Dear Editors (and Sam Chott, in particular),
I am writing in response to a story in the Collegian (#TUhonors911 misuses victims to advertise of Sep 19, 2016). While I appreciate your passion regarding tasteless and shameless marketing of 9/11 victims, I do not agree this was outcome of the tribute that took place at TU last week. Yes, there are horrible and self-serving public memorials around 9/11 and I appreciate you shedding light on them.
While you, Sam, see the sharing the stories of the victims as crass, I found it to be a touching remembrance of people whose lives were silenced that tragic day. Though their information may not be relevant to you, or of public interest in your opinion, they matter to me. It helps me remember the loss, and keeps their senseless deaths from becoming a mere footnote in history. For me, the purpose of sharing the stories and my gratitude to those who shared them was not to humanize them; that infers they were not human to begin with. Perhaps the rest of the world has forgotten the names and faces of the victims and simply refer to them generically as “the victims”, “those who died on 9/11”, or “one of the 2,996”. Every year, I honor them and a couple in particular, William T Dean and Cesar R. Garcia. Billy was a sweet and thoughtful man with bright red hair. Cesar was funny and charming, and had a smile that made you wonder what he was thinking. They both worked for Marsh McLennan, they were my classmates and my friends.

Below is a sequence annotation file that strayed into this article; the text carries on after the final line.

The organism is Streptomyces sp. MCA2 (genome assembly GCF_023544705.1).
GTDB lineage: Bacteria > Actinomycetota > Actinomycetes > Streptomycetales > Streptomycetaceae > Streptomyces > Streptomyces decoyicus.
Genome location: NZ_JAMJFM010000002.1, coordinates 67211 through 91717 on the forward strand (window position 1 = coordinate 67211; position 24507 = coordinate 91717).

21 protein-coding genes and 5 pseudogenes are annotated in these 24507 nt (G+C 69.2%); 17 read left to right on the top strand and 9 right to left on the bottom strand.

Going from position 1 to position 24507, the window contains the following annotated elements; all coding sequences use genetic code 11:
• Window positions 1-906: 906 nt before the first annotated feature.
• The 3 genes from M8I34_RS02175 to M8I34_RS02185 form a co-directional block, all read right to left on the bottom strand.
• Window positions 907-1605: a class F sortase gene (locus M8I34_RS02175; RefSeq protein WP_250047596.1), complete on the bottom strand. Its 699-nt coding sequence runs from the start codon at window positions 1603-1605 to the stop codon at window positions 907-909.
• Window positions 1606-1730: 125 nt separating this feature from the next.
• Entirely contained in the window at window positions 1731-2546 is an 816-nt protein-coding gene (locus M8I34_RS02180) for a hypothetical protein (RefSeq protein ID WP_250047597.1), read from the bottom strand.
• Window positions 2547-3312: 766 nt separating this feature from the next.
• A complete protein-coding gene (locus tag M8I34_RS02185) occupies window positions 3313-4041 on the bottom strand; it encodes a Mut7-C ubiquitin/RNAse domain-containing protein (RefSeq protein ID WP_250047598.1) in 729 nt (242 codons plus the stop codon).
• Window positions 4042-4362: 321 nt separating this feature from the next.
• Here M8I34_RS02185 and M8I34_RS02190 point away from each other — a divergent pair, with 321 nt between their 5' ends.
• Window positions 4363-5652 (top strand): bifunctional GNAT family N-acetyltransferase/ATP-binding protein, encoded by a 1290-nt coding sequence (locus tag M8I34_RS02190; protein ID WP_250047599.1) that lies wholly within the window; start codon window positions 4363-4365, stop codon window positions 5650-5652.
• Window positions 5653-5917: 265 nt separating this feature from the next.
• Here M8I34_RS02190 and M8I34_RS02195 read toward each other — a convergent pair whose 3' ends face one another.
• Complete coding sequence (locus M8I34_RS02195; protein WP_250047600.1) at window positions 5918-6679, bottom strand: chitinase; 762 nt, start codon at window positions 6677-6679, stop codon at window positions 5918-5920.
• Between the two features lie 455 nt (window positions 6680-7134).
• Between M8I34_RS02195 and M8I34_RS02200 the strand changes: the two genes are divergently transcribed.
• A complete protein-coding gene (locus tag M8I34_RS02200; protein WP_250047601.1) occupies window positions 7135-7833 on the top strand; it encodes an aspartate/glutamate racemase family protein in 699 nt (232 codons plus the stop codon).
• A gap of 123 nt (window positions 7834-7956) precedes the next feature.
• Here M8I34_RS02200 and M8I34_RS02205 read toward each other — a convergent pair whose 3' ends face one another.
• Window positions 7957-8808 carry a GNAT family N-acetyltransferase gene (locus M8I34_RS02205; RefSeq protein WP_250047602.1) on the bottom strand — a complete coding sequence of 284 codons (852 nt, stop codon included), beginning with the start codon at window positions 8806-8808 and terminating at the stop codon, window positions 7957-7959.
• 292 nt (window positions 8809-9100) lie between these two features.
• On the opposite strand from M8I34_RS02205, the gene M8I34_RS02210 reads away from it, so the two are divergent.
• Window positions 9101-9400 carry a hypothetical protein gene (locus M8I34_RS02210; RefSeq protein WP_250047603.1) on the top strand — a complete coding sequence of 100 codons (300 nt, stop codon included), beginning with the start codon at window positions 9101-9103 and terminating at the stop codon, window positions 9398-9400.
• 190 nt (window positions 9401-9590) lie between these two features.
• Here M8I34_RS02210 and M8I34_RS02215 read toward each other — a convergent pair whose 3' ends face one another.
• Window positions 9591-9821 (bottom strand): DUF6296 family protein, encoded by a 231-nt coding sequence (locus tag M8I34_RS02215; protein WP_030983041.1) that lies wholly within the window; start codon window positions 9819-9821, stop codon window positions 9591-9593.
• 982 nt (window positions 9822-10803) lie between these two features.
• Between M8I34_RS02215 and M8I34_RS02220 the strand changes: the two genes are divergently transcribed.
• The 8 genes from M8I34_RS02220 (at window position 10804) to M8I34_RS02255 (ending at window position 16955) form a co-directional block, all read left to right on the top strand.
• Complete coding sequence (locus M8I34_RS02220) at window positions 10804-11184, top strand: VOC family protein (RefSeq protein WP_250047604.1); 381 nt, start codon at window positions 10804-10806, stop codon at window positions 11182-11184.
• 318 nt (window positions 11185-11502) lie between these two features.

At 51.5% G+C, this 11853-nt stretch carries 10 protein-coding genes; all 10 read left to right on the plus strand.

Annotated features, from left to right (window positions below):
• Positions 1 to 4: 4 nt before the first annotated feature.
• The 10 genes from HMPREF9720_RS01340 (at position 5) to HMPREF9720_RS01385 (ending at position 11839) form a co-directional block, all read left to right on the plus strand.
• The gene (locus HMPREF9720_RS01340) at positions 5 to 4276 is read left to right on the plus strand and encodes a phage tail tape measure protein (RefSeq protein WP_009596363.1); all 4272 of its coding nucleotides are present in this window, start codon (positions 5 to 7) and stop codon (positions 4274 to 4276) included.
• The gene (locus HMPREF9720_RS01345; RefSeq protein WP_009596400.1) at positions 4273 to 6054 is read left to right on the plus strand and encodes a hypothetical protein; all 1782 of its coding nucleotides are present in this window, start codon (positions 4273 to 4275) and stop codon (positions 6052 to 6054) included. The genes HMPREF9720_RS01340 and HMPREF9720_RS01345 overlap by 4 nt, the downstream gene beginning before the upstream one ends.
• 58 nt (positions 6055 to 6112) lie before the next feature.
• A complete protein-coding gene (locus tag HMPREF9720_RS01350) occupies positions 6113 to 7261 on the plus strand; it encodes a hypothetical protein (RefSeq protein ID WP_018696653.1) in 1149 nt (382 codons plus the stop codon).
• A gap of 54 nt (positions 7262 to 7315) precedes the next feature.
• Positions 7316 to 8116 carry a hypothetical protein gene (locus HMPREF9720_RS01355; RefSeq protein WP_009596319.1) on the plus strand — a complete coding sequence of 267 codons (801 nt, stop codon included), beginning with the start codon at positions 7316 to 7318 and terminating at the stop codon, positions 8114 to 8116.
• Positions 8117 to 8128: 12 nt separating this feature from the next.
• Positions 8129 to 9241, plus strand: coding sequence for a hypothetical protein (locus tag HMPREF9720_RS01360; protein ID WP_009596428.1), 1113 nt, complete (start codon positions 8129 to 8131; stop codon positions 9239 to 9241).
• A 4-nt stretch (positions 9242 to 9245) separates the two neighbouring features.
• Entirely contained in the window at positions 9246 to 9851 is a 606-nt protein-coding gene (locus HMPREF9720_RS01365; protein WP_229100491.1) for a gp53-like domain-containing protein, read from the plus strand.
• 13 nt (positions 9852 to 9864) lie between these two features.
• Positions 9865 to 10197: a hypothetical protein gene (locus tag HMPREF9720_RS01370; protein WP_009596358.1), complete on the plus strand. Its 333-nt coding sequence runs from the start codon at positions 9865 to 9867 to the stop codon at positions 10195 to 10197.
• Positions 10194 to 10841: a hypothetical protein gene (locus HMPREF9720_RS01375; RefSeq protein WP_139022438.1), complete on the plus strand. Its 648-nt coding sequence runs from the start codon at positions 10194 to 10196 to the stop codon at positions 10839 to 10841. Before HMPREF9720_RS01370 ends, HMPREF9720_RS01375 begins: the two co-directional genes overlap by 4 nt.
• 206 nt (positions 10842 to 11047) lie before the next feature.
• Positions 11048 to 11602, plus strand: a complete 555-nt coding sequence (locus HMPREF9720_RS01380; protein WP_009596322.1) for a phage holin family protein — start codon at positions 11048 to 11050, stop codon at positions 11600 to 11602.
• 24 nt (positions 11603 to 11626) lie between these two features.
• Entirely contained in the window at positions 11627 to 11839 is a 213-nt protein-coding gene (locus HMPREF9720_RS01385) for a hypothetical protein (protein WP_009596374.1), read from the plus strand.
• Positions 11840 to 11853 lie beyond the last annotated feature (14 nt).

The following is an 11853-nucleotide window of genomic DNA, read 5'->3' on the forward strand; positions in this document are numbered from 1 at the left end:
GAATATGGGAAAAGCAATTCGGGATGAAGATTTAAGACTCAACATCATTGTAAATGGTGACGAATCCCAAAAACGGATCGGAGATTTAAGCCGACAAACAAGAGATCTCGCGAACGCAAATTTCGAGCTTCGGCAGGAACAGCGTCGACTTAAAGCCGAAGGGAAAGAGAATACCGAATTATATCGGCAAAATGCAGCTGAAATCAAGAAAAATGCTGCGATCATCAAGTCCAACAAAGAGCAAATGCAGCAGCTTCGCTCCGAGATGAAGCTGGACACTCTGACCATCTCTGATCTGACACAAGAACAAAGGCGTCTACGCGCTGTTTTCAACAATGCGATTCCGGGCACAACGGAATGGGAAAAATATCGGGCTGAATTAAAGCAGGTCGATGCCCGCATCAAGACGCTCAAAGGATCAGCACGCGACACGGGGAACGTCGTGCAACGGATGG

While you feel SA created an ill-conceived and irreverent marketing campaign, I see a connection to very real people were anonymous to you until now. Their lives and their deaths matter, and the fact that it was done by students who were not old enough to remember the details of that fateful day in a school over 1300 miles away from the events means something.
Does that mean that you shouldn’t make an effort and engage in community service? No. It’s not mutually exclusive. I think it would be great for you to organize something and I would be happy to help. There are many first responders who are still suffering. My friend Steve’s wife, Judy, a veteran of the NYPD just died (Sep 13th, 2016) of anaplastic thyroid cancer, a very rare form of cancer which developed as a result of her exposure to toxins during 9/11 rescue efforts. If you want to voice frustration at organizations and people who shamelessly ‘honored’ them and repeatedly turned their backs, you can point to our elected officials who finally passed the Zadroga Act last year, unfortunately not in time to help Judy and countless others.
I appreciate your vigilance in not simply jumping on a feckless bandwagon, but in this case it matters.